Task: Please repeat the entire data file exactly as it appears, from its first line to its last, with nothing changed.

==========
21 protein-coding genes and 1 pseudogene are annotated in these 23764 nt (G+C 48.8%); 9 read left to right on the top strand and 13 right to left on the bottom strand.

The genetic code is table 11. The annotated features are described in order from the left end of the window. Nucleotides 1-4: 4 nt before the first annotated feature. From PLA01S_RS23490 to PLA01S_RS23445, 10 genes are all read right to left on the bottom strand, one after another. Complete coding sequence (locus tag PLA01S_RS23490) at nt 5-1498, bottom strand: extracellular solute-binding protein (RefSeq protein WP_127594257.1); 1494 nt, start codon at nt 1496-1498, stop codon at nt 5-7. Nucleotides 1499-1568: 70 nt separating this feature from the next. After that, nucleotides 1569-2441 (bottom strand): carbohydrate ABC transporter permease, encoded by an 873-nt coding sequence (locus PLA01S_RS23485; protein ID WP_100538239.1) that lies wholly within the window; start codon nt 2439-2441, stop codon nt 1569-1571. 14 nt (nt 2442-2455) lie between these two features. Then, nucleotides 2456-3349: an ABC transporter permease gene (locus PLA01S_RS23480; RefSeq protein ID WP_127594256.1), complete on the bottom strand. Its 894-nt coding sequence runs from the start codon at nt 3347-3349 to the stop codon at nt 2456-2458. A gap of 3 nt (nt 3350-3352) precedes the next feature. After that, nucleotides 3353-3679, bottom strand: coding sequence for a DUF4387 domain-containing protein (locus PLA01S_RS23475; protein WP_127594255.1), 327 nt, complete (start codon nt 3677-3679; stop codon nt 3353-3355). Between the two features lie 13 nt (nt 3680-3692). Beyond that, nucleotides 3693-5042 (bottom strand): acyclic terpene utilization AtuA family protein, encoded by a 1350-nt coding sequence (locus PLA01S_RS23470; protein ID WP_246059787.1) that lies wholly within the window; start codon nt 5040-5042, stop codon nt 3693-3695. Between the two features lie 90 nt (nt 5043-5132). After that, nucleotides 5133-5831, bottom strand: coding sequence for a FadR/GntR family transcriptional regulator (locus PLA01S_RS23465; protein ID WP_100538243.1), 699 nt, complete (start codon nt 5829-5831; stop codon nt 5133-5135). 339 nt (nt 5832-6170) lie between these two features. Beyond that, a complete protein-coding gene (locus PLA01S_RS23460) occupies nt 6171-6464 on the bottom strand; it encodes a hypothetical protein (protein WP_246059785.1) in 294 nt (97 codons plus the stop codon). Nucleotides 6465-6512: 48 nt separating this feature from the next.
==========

21 protein-coding genes and 1 pseudogene are annotated in these 23764 nt (G+C 48.8%); 9 read left to right on the top strand and 13 right to left on the bottom strand.

The genetic code is table 11. The annotated features are described in order from the left end of the window. Nucleotides 1-4: 4 nt before the first annotated feature. From PLA01S_RS23490 to PLA01S_RS23445, 10 genes are all read right to left on the bottom strand, one after another. Complete coding sequence (locus tag PLA01S_RS23490) at nt 5-1498, bottom strand: extracellular solute-binding protein (RefSeq protein WP_127594257.1); 1494 nt, start codon at nt 1496-1498, stop codon at nt 5-7. Nucleotides 1499-1568: 70 nt separating this feature from the next. After that, nucleotides 1569-2441 (bottom strand): carbohydrate ABC transporter permease, encoded by an 873-nt coding sequence (locus PLA01S_RS23485; protein ID WP_100538239.1) that lies wholly within the window; start codon nt 2439-2441, stop codon nt 1569-1571. 14 nt (nt 2442-2455) lie between these two features. Then, nucleotides 2456-3349: an ABC transporter permease gene (locus PLA01S_RS23480; RefSeq protein ID WP_127594256.1), complete on the bottom strand. Its 894-nt coding sequence runs from the start codon at nt 3347-3349 to the stop codon at nt 2456-2458. A gap of 3 nt (nt 3350-3352) precedes the next feature. After that, nucleotides 3353-3679, bottom strand: coding sequence for a DUF4387 domain-containing protein (locus PLA01S_RS23475; protein WP_127594255.1), 327 nt, complete (start codon nt 3677-3679; stop codon nt 3353-3355). Between the two features lie 13 nt (nt 3680-3692). Beyond that, nucleotides 3693-5042 (bottom strand): acyclic terpene utilization AtuA family protein, encoded by a 1350-nt coding sequence (locus PLA01S_RS23470; protein ID WP_246059787.1) that lies wholly within the window; start codon nt 5040-5042, stop codon nt 3693-3695. Between the two features lie 90 nt (nt 5043-5132). After that, nucleotides 5133-5831, bottom strand: coding sequence for a FadR/GntR family transcriptional regulator (locus PLA01S_RS23465; protein ID WP_100538243.1), 699 nt, complete (start codon nt 5829-5831; stop codon nt 5133-5135). 339 nt (nt 5832-6170) lie between these two features. Beyond that, a complete protein-coding gene (locus PLA01S_RS23460) occupies nt 6171-6464 on the bottom strand; it encodes a hypothetical protein (protein WP_246059785.1) in 294 nt (97 codons plus the stop codon). Nucleotides 6465-6512: 48 nt separating this feature from the next.